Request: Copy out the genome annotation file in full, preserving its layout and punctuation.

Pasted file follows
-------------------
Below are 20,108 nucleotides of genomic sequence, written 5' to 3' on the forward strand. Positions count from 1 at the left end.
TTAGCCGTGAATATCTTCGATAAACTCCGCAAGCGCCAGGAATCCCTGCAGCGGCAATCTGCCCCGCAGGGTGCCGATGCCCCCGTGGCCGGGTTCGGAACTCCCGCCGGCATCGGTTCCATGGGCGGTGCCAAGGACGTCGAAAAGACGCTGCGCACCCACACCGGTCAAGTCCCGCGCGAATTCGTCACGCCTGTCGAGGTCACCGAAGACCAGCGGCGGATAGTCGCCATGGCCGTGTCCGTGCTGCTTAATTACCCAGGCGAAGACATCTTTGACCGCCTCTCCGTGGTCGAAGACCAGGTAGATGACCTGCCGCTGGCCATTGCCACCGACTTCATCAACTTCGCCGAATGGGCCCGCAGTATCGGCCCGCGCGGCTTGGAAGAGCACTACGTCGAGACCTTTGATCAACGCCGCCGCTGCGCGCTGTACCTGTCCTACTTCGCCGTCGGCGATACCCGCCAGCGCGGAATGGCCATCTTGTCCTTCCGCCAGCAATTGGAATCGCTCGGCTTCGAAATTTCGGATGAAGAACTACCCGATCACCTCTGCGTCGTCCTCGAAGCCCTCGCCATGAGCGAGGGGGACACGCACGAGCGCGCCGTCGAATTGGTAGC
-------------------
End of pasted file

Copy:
Below are 20,108 nucleotides of genomic sequence, written 5' to 3' on the forward strand. Positions count from 1 at the left end.
TTAGCCGTGAATATCTTCGATAAACTCCGCAAGCGCCAGGAATCCCTGCAGCGGCAATCTGCCCCGCAGGGTGCCGATGCCCCCGTGGCCGGGTTCGGAACTCCCGCCGGCATCGGTTCCATGGGCGGTGCCAAGGACGTCGAAAAGACGCTGCGCACCCACACCGGTCAAGTCCCGCGCGAATTCGTCACGCCTGTCGAGGTCACCGAAGACCAGCGGCGGATAGTCGCCATGGCCGTGTCCGTGCTGCTTAATTACCCAGGCGAAGACATCTTTGACCGCCTCTCCGTGGTCGAAGACCAGGTAGATGACCTGCCGCTGGCCATTGCCACCGACTTCATCAACTTCGCCGAATGGGCCCGCAGTATCGGCCCGCGCGGCTTGGAAGAGCACTACGTCGAGACCTTTGATCAACGCCGCCGCTGCGCGCTGTACCTGTCCTACTTCGCCGTCGGCGATACCCGCCAGCGCGGAATGGCCATCTTGTCCTTCCGCCAGCAATTGGAATCGCTCGGCTTCGAAATTTCGGATGAAGAACTACCCGATCACCTCTGCGTCGTCCTCGAAGCCCTCGCCATGAGCGAGGGGGACACGCACGAGCGCGCCGTCGAATTGGTAGC